Materials were developed over a two month period involving three teleconference calls among the authors. Each example was developed by a team involving one Mexican partner and one Canadian/US partner. Examples were then reviewed by the group, and inconsistencies or quandaries were discussed and resolved via teleconference. Materials were developed to have plausibility within a Mexican context and were translated and back translated to Spanish by bilingual native Mexican Spanish speakers. Examples were developed around three general content areas: Policy and environmental changes, prevention and public health, self- management of chronic diseases. Subgroups discussed each content example independently and then regrouped as a large group to talk through the examples together.

Results

Workshop Agenda and Materials

The resulting workshop agenda featured classroom style learning for the entire group in the first half of the session, followed by a small group, interactive activities. After the small groups exercise, the entire group reconvened to discuss the activities and answer questions. Activity 1 presented two programs with information about the reach, efficacy/effectiveness, adoption, implementation and maintenance of each example. A summary is presented in Figure 2. Participants were asked to review the examples and then rate the two programs on a single grid, using a five-point rating system, where 1 equaled poor and 5 equaled excellent. As presented in Figure 3, this provided a way to visually compare each of the programs and evaluate which might be a better fit to meet the organizations goals.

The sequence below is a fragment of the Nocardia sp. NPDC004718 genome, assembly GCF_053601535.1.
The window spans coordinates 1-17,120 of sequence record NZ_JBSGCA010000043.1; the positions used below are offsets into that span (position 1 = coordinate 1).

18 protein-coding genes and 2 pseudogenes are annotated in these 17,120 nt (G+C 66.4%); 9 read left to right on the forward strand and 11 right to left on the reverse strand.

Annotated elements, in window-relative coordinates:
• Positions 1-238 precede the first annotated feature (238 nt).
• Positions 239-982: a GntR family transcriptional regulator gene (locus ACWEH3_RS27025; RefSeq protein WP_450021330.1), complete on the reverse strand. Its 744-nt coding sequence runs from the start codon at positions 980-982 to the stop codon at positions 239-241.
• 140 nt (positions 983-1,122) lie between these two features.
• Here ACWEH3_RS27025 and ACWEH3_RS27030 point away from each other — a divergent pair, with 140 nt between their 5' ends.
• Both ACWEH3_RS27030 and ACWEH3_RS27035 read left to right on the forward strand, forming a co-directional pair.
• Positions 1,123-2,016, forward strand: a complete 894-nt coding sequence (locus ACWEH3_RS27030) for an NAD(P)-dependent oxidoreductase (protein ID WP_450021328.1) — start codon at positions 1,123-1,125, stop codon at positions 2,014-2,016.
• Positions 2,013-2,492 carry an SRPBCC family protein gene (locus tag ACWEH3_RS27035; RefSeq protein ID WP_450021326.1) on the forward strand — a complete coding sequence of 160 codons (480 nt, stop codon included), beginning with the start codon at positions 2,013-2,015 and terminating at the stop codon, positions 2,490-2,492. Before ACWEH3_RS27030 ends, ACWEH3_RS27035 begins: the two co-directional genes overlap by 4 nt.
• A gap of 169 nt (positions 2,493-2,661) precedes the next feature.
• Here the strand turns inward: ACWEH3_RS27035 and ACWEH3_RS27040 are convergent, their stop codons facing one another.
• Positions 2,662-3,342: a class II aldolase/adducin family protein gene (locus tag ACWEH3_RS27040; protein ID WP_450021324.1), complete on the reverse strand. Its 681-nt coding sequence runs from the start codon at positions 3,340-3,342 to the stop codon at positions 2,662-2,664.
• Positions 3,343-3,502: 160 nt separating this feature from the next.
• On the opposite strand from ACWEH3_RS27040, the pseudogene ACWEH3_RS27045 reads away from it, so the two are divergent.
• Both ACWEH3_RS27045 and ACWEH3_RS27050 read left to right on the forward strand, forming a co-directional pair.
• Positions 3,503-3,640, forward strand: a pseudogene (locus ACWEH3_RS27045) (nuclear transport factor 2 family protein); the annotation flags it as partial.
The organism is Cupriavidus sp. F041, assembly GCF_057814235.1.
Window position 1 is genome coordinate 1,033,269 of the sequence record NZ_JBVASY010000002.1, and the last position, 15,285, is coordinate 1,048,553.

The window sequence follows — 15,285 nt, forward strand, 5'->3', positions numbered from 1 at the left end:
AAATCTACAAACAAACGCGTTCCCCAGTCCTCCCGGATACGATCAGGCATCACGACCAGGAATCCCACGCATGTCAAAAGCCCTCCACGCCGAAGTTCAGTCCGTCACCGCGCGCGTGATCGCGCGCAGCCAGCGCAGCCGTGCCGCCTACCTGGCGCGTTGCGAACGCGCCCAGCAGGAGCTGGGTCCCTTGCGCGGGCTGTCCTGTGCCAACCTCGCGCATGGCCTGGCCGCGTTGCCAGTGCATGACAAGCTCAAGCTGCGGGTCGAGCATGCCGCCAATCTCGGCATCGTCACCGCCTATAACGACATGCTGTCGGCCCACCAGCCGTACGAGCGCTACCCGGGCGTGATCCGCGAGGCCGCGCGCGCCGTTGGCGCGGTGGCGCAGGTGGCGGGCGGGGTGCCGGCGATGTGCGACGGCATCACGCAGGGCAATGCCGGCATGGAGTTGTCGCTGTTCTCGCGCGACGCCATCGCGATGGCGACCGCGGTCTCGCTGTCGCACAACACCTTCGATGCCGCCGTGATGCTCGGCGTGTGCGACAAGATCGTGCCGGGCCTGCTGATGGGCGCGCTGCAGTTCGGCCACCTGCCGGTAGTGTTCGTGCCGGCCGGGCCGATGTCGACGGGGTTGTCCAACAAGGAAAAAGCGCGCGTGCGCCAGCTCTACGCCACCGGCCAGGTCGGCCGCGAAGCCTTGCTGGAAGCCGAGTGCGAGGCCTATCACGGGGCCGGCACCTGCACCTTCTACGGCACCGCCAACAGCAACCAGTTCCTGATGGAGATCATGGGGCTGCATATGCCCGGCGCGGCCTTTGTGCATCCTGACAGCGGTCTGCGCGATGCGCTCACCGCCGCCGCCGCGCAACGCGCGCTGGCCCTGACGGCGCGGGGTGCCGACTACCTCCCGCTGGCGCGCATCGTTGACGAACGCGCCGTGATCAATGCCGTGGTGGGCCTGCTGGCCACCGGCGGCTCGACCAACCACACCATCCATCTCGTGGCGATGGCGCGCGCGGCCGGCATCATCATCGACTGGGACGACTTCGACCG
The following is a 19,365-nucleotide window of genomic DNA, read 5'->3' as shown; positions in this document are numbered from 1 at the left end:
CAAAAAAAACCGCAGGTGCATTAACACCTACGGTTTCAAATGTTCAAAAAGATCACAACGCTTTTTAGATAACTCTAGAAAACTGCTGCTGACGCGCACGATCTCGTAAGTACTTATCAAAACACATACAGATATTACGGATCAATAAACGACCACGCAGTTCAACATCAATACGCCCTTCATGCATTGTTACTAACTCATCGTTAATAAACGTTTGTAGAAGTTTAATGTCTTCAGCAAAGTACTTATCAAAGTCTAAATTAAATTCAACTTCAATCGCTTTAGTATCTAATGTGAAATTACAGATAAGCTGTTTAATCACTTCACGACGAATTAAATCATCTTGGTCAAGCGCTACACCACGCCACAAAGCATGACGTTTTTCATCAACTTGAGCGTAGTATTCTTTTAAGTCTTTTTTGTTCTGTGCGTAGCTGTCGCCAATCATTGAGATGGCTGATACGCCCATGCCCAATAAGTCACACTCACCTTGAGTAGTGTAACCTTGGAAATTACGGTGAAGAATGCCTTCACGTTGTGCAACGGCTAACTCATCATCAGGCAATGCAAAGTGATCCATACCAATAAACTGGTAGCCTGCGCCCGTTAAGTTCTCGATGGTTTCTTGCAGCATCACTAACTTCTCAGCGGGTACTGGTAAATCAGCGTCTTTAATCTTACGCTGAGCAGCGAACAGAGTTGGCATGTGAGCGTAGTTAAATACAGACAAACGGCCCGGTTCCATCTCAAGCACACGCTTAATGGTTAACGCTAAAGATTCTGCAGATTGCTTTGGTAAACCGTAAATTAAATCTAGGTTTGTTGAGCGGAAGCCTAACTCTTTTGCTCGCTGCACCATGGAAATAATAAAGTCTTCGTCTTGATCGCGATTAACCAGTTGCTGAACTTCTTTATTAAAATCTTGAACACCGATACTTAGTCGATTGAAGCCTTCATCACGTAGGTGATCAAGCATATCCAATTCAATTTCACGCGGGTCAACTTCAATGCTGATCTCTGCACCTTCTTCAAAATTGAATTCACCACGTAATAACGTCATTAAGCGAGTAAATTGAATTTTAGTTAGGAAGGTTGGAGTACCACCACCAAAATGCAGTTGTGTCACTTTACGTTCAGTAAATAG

Figure 2 Program examples used for interactive activities to demonstrate RE-AIM constructs 

Figure 3 Sample of a completed rating form to compare programs in Activity 1. 

In Activity 2, participants were asked to describe their own intervention idea, indicate which RE-AIM dimensions were targeted for intervention, and which might be described, but would not be targeted for intervention. Participants then had the opportunity to describe challenges that they would face in their organization.

Participant outcomes

Thirty two researchers and practitioners attended the RE-AIM training. Before the workshop, only five (15.6%) attendees had previously heard of or used the RE-AIM framework. About one fourth (N=8, 25%) used program evaluation tools in their work. Twenty-three (72%) indicated that they hoped to use the framework to guide their work in evaluating current and planning future projects, two (6%) in future academic training (e.g., thesis), and seven (22%) did not respond to the question of how they hoped to use the skills gained in the workshop.